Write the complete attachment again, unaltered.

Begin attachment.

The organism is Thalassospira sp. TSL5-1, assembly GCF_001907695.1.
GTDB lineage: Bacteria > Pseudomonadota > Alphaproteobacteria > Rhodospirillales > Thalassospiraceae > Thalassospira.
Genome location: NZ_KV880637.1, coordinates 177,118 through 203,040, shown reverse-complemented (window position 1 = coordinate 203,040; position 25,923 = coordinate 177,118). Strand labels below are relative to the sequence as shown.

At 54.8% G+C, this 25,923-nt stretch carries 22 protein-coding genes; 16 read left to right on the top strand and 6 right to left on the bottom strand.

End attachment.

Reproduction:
The organism is Thalassospira sp. TSL5-1, assembly GCF_001907695.1.
GTDB lineage: Bacteria > Pseudomonadota > Alphaproteobacteria > Rhodospirillales > Thalassospiraceae > Thalassospira.
Genome location: NZ_KV880637.1, coordinates 177,118 through 203,040, shown reverse-complemented (window position 1 = coordinate 203,040; position 25,923 = coordinate 177,118). Strand labels below are relative to the sequence as shown.

At 54.8% G+C, this 25,923-nt stretch carries 22 protein-coding genes; 16 read left to right on the top strand and 6 right to left on the bottom strand.